10 Key Reasons Why Every Company Should Have a Shareholders’ Agreement in Place
10 Key Reasons Why Every Company Should Have a Shareholders’ Agreement in Place
What is a shareholders’ agreement?
A shareholders agreement is a contract entered into between all of the shareholders of a company and, normally, the company itself, to govern the relationship between the parties and to include the personal rights and obligations of shareholders. Together with the Articles of Association of the company and the Companies Act 2006, this will form the rules and requirements by which the company, directors and shareholders are required to act in relation to each other and the company itself.
Even though there is no legal requirement to have a formal shareholders agreement, here are 10 reasons why every shareholder of a private company should consider having such an agreement in place.
Despite everyone’s best intentions, often during the day to day operation of the company the shareholders and/or the directors may run into a dispute. Disputes can be very time consuming and expensive and can take everyone’s attention away from focusing on the success of the company. When disputes do arise, there is often little in the general law that is of assistance and sometimes the only solution may be to dissolve the company, even if the company itself is successful.
A shareholders agreement can be a very useful tool in avoiding and managing such disputes and can include provisions setting out a mechanism for the parties to resolve disputes without needing draconian measures such as dissolving the company. Sometimes to resolve a dispute, one or more shareholders may agree to sell their shares to the other shareholders. A shareholders agreement will often include valuation provisions to ensure a clear valuation mechanism for those shares and avoid a further dispute regarding the price to be paid.
Sometimes during the life of a company the shareholders and/or their representative directors may not see eye to eye on certain matters, and agreement on certain issues with a required majority cannot be reached. In such a case the business might be adversely affected, for example it may lose a lucrative business opportunity due to inaction.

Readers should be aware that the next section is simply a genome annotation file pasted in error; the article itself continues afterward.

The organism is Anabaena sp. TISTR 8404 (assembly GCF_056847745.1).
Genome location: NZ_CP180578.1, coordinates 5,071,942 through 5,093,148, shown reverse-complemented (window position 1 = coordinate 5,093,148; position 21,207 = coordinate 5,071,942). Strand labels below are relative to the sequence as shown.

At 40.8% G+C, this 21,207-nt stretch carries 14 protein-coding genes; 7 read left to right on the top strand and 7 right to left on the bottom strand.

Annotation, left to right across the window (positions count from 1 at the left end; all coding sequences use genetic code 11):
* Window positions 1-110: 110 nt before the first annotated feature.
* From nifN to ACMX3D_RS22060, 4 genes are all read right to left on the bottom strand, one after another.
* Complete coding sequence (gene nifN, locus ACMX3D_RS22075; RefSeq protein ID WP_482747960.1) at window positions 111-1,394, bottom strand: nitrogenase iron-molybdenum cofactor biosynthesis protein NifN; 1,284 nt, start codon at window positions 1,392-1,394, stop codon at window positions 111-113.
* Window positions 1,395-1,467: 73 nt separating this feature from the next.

A shareholders agreement can mitigate this risk by having provisions which set out what should happen where there is a deadlock between the parties, including mechanics for the parties to buy each other out.
3. Investor protection
It is common for smaller companies to have a group of shareholders who are considered to be investors, in the sense that they have injected money into the company for working capital or other requirements in exchange for an equity stake in the business.
Investors are taking a risk on their investment as they may not recover the monies which they invested into the company and so they often require the shareholders to agree certain provisions designed to protect their position. For example, they might require performance targets for the company to meet within a given time and if those targets are not met, the investor has the ability to require certain actions to be taken, or has the opportunity to take control of the company. These provisions are often found in a shareholders agreement.
4. Unknown parties
The starting position at law is that shares are, unless agreed otherwise, freely transferable and so there is a risk that a shareholder may decide to sell or transfer their shares to a completely unknown person or even a competitor. That new shareholder may introduce uncertainty as to the future of the business or act in a way to frustrate the success of the company.
To protect against this there are often provisions in the articles of association of the company and/or a shareholders agreement to ensure that if a shareholder proposes such a transfer then the other shareholders are offered the leaving shareholder’s shares first at an agreed price.
If the other shareholders do not take up that offer then the shareholders’ agreement should also contain a requirement for the recipient of those shares to enter a “Deed of Adherence” whereby the recipient agrees to be bound by the terms of the shareholders’ agreement. This gives the other parties to the shareholders’ agreement comfort in knowing that any new party has to act in accordance with the provisions of the existing shareholders’ agreement.